In a telephone conference conducted by the National Geographic Society, Dr. Parker Pearson said a circle of ditches and earthen banks at Durrington Walls enclosed concentric rings of huge timber posts, "basically a wooden version of Stonehenge."

The excavations exposed not only the timber circle but also a roadway paved with stone leading to the Avon River, about 500 feet away, which was similar to a river road from Stonehenge. The evidence, Dr. Parker Pearson said, "shows us these two monuments were complementary" and that "Stonehenge was just one-half of a larger complex."
For anyone who loves ancient sites as I do, that area of England is a gold mine. This is a really exciting development.

I was fortunate enough to visit Stonehenge when you could still walk amongst and touch the stones. The next time I was there, with Allan, it was all roped off. We also went to Avesbury and other sites on Salisbury Plain, and it was still great. But there's nothing like standing among such ruins, placing your hands on them, feeilng that connection with the distant past.

If you ever have an opportunity to visit Ireland, don't miss a trip to Newgrange, a neolithic passage tomb, older than Stonehenge, older than the Egyptian pyramids, that you can walk inside. Newgrange is in Ireland's Boyne Valley, home to many other neolithic sites. Like Stonehenge, Newgrange is oriented towards winter solstice, but in a very complex way.

Every time I see stories like this, I want to take off for somewhere. Now I want to go back to England to see this unearthed village. This wanderlust plagues me.

tala comes home

Everyone is sleeping - Allan in bed, Cody on her mat next to the bed, and Tala in her crate in the middle of the bedroom. But I must have had too much coffee yesterday, 'cause I'm wide awake. What better time to get caught up than 3:15 a.m.

Yesterday was exhausting, but very joyous. I had an early-morning appointment, then we hit the road. Cody was in the back seat, of course.

We were very fortunate with the weather - since we were driving into western New York State, serious snow country, it could have been an issue, but we only saw some flurries, and mostly it was clear. It's about three hours from our place to Churchville, New York.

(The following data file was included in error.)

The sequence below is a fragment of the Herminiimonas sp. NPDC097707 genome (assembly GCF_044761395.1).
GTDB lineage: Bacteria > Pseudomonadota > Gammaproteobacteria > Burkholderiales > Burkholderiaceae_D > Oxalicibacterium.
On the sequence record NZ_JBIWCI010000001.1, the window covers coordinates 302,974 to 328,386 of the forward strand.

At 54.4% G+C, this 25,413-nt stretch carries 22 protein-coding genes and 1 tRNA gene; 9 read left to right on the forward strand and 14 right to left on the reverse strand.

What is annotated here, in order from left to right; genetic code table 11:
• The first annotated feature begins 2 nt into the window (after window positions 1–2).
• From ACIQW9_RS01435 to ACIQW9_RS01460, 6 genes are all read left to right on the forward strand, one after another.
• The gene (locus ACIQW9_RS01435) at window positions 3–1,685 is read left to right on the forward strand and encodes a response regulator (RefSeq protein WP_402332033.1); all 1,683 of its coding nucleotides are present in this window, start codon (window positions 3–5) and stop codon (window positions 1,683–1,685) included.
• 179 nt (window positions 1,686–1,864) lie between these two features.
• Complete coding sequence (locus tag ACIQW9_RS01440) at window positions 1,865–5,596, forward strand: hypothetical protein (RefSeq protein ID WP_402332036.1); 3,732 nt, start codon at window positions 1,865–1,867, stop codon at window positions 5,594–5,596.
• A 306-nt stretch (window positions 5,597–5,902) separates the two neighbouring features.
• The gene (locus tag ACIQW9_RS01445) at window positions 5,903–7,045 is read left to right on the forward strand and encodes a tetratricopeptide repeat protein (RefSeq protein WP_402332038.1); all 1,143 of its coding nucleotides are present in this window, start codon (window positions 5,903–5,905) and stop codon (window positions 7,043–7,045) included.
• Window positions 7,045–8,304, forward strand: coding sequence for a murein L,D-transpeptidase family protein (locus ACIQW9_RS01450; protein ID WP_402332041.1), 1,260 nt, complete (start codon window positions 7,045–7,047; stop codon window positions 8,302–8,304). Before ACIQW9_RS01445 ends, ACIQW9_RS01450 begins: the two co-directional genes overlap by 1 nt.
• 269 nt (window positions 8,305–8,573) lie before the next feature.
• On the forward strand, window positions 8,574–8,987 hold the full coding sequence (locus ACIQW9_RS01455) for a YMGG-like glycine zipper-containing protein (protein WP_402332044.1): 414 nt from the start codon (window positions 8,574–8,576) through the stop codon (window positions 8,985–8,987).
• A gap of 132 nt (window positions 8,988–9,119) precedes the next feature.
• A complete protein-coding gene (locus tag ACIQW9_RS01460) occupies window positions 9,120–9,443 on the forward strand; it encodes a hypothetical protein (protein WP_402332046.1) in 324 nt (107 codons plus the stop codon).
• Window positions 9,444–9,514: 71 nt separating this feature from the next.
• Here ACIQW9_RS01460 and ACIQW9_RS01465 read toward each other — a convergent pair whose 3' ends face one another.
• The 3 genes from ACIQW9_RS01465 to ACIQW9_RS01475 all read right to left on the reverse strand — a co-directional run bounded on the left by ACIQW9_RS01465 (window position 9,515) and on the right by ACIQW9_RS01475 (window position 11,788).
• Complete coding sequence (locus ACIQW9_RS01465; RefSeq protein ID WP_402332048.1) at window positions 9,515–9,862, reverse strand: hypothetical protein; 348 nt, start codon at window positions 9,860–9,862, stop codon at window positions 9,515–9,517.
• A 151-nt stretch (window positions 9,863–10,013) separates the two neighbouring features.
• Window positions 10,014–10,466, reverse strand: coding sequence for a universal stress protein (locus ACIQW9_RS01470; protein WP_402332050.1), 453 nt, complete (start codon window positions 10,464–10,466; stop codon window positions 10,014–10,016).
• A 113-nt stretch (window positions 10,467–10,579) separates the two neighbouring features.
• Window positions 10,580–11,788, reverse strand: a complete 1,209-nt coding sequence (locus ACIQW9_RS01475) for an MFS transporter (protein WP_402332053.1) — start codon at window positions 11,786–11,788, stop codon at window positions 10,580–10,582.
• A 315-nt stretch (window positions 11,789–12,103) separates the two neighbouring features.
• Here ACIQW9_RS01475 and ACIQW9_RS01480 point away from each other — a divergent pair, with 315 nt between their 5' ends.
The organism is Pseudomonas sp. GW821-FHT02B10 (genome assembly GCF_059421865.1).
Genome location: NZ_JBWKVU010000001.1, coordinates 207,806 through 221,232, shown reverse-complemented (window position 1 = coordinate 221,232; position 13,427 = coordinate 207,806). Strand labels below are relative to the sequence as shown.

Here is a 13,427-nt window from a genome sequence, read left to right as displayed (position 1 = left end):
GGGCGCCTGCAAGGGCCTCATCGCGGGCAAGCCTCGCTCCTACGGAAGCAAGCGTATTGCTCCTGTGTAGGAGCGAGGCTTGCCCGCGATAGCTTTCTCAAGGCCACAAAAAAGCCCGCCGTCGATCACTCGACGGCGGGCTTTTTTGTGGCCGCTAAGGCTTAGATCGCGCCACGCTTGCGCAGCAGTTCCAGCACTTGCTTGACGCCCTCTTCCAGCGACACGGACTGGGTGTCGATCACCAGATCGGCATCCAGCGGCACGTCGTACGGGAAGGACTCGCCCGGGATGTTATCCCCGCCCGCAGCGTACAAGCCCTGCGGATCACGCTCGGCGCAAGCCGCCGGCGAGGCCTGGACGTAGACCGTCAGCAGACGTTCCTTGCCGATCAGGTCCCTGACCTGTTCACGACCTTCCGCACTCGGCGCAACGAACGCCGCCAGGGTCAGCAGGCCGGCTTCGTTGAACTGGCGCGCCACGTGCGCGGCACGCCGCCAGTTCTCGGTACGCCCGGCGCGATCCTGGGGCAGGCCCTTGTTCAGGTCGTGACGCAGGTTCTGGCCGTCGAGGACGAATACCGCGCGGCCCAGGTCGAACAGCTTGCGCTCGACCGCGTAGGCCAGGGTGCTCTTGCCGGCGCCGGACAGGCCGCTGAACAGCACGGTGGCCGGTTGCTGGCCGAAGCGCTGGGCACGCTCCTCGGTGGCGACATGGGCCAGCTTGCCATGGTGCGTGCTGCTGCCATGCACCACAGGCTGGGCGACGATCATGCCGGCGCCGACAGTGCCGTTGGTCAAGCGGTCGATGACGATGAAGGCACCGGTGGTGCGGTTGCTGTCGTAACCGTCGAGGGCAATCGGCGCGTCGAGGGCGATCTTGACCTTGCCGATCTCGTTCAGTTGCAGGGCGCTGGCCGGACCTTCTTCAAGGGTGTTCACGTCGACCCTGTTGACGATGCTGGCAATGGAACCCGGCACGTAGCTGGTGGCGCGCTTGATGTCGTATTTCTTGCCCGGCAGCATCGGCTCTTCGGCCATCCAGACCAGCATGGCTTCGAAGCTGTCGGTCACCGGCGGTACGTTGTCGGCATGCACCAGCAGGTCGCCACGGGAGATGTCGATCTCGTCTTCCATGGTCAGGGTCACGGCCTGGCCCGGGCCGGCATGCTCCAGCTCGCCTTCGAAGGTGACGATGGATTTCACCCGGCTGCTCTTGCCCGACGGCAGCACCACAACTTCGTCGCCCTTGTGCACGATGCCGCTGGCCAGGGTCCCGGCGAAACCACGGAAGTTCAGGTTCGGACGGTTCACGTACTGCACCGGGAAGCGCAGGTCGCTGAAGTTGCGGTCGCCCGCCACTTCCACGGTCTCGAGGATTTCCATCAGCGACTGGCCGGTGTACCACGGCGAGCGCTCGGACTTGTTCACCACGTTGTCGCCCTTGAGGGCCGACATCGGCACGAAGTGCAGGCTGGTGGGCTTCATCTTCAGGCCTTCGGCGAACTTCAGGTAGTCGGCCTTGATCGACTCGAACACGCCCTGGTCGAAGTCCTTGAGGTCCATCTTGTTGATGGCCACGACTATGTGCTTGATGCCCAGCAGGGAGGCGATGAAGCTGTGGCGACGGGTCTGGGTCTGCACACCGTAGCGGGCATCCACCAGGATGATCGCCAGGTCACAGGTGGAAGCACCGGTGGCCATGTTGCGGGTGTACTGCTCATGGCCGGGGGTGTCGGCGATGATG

We met the trainer at the Husky Rescue house, and let Cody and Tala run around in the backyard together. Cody was wary, as she always is with dogs she doesn't know. But it gave them a chance to smell each other and for Cody to feel a tiny bit more comfortable.

The trainer, who has also been Tala's foster mom for three months, demonstrated the commands Tala knows. Tala is obviously intelligent and eager to learn. We just nodded our way through the demonstration, knowing we would soon employ our own methods.

These folks do amazing, life-saving work, rescuing hundreds of dogs from abuse, neglect or certain death in US shelters. They pay for medical care and neutering, they socialize and train the dogs, and they take great care to find each dog a loving, secure home. I admire and appreciate their work tremendously.

We just feel their training methods are unnecessarily harsh. They don't hit and yell - it's not that bad. But their training involves a lot of jerking on a choke chain (which they refer to as a "training collar"), and intimidation and physical dominance to force the dog to obey.

We don't believe any of that is necessary. We've learned extremely effective training techniques that are based on positive reinforcement, love and trust. This philosophy is grounded in the knowledge that a dog is not a machine that can obey every command, every time. When you're working with a dog - especially a young dog, who is really only a child - and the dog loses concentration, you take a break and pick up the training session later.

A sweet, happy, young dog like Tala doesn't need to be bullied into submission. She'll learn her place in the family by example, by the hundreds of things we'll do and she'll observe in her daily life. (And if she did have a dominance or aggression problem, those methods might make it worse - we've seen that, too.)

Based on our first meeting with the Husky Rescue folks, we knew there was no point in discussing any of this. In fact, if we had, we might not have been given Tala. I already had the feeling they're not convinced we can handle her. So we decided to politely watch the demonstration of how to "make" Tala obey, knowing that this would be the last time Tala would have to put up with that.